In this blog, I'll show you how I created my new Ennerdale linocut print. The design is a seven colour print made using the multi-block printing technique.
Step 1 | Inspiration
The inspiration for this design comes from a photo I took in Ennerdale in the Lake District last year. I spent 2 days walking and cycling around Ennerdale.
Ennerdale Water is the most westerly lake in the Lake District National Park in Cumbria. It is the only lake in the Lake District that doesn’t have a road along it. At 8 am the reflections on the steel blue lake perfectly mirrored the hillside above.
Walking along the footpath south of the lake I followed the path of the infamous Coast to Coast Walk. The 188-mile walking route was created by Alfred Wainright and crosses three National Parks across the North of England. The path clings to the lakeside before climbing slightly up the rocky shoreline for views of the route ahead down the valley. I just knew that this view would work well as a linocut design.
Read more about the trip in my Inspiration in Ennerdale, Lake District blog.
Step 2 | Design concepts
I sketched the design roughly on my Ipad so that I could work out the composition and colour balance of the design. It also means I can play with different colourways quickly.
Step 3 | Carving lino block 1
Carving the main elements of the design. While test printing the design I removed the texture on the right of the lino block.
Step 4 | Carving lino block 2
Carving the foreground and layers of mountains in the background. I have added different mark-making techniques to the design to add texture to the mountains and rocks.
I will ink this block up with 4 different tones of grey.
Step 6 | Carving lino block 3
Carving the areas for the lake and sky. I removed a couple of the areas after test printing.
Step 5 | All lino blocks carved and ready for printing
Three lino blocks are ready for test printing.
I adjusted the design after test printing and removed some areas that I felt were not needed.
Step 6 | Test printing
This is where I test out the design to see if it works. The purpose of test printing is:
To see if the lino blocks to line up, we call this registration and make adjustments if necessary.
To adjust elements in the design that I want to change
To experiment and play with colour.
Often this can mean spending as much time adjusting the block as I did carving it the first time. It can be a whole day's work.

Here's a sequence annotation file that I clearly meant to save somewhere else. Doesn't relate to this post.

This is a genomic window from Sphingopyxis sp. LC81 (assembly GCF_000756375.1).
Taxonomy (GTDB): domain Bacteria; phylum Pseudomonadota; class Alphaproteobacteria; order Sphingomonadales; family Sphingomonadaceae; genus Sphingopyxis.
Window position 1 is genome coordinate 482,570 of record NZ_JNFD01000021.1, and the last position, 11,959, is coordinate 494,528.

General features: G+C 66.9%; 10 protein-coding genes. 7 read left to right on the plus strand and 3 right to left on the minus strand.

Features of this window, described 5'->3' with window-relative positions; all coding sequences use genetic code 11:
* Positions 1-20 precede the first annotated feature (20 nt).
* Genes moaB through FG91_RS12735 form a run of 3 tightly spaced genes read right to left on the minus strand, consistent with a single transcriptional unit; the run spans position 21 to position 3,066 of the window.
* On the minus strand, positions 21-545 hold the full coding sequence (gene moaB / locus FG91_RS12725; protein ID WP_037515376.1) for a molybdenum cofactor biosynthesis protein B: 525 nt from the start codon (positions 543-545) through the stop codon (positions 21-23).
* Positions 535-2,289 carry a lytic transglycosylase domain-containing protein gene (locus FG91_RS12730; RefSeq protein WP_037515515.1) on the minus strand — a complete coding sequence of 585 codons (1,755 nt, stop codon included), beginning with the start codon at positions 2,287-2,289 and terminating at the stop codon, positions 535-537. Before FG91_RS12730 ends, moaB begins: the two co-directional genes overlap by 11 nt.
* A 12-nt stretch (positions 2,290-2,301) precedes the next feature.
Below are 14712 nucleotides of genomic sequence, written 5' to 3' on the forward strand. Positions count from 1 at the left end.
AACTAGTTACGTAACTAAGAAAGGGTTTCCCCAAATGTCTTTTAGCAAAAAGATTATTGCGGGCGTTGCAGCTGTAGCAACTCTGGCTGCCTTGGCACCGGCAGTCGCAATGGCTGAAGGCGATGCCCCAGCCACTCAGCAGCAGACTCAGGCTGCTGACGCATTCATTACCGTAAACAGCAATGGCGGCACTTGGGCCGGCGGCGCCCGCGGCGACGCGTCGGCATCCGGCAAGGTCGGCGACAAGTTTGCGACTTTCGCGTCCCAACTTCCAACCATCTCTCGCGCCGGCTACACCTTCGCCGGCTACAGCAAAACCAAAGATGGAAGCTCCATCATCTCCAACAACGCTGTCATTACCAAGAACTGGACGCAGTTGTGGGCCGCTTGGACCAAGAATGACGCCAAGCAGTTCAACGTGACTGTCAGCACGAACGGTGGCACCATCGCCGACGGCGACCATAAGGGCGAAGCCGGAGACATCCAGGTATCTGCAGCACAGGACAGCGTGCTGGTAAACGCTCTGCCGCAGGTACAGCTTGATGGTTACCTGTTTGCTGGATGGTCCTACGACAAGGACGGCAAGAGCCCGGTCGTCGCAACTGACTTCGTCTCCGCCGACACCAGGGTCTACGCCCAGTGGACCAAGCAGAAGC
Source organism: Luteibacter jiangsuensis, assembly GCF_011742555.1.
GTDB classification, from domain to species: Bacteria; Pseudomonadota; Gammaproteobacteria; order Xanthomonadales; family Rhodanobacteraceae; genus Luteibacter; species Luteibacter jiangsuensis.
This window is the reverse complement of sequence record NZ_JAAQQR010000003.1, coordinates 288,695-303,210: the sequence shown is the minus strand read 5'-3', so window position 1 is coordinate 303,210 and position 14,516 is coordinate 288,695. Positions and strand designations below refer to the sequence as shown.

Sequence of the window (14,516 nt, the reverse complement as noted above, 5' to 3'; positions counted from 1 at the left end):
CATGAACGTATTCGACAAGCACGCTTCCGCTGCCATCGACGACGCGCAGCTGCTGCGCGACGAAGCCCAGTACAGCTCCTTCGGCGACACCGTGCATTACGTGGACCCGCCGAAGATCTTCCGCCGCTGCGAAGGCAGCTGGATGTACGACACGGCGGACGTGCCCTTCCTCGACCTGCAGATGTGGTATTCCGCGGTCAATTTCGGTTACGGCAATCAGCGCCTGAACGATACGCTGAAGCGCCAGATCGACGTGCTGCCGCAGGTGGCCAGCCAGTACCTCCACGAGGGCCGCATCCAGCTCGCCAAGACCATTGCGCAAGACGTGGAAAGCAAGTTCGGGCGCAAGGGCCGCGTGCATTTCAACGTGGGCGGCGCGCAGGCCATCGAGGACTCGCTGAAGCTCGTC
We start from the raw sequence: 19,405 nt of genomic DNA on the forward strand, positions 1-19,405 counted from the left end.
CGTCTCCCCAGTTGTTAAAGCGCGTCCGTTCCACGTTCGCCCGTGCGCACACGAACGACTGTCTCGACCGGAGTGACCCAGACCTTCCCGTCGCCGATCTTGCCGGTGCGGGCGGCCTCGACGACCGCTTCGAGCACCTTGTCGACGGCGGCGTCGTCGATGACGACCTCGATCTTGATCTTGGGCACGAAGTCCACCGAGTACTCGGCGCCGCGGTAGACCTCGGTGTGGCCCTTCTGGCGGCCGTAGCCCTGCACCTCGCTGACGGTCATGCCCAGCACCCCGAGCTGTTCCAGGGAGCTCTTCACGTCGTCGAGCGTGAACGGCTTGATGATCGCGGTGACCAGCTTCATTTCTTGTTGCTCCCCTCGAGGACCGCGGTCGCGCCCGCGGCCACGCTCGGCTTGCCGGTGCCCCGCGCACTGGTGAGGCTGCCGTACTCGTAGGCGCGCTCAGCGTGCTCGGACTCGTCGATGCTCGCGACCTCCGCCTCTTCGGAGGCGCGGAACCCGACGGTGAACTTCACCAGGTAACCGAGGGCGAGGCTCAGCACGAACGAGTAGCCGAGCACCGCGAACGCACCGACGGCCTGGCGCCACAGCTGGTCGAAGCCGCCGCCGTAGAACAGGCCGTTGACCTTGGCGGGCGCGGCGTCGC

Step 7 | Printing colour 1
Inking up the block with green oil-based ink.
Step 8 | Printing colour 2,3,4,5,6
Inking up the block tones of grey. While test printing I experimented with applying different tones of grey ink to each part of the design. I wanted to have the foreground rocks to be dark slate grey. I then wanted each mountain to have a different tone. I did this by adding more and more transparent ink to the first colour I mixed.
It's been a little tricky to do on one block and does mean that each of the prints I have printed is different.
Step 9 | Printing colour 7
Inking up the block with a tone of blue for the lake and a paler blue for the sky.
Step 10 | A selection of test prints
This shows how each of the blocks layers up to create the final print.
Step 11 | Printing the edition
I've printed 12 of the edition, to begin with. As I have been experimenting with applying the tones of grey, each one is unique.
Step 12 |The final print
Ennerdale is 7 colour multi-block linocut print. This is a varied edition. So each print of the edition of the print is unique and varies in tones.
I have scanned each of the original prints available in my online shop. Please select the edition you would like from the drop down menu in there.
Limited edition linocut print. Edition of 60
Image size 160 x 160mm
Mount outer 305 x 305mm
Frame size (outer edge) 340 x 340mm
Let me know what you think...
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About the author
Michelle Hughes is a North Yorkshire landscape artist. Much of her work depicts the Yorkshire landscape and Yorkshire coast, including the Yorkshire Dales and North York Moors.
Michelle loves exploring the British countryside by bike or on foot, camera in hand, capturing ideas for her next linocut prints. Back in her garden studio, Michelle creates simple but stylised silhouettes based on her photographs, and hand carves these shapes into lino. She hand prints with an etching press, using oil-based inks to create tonal blocks of colour.
Michelle’s original linocut prints are limited editions.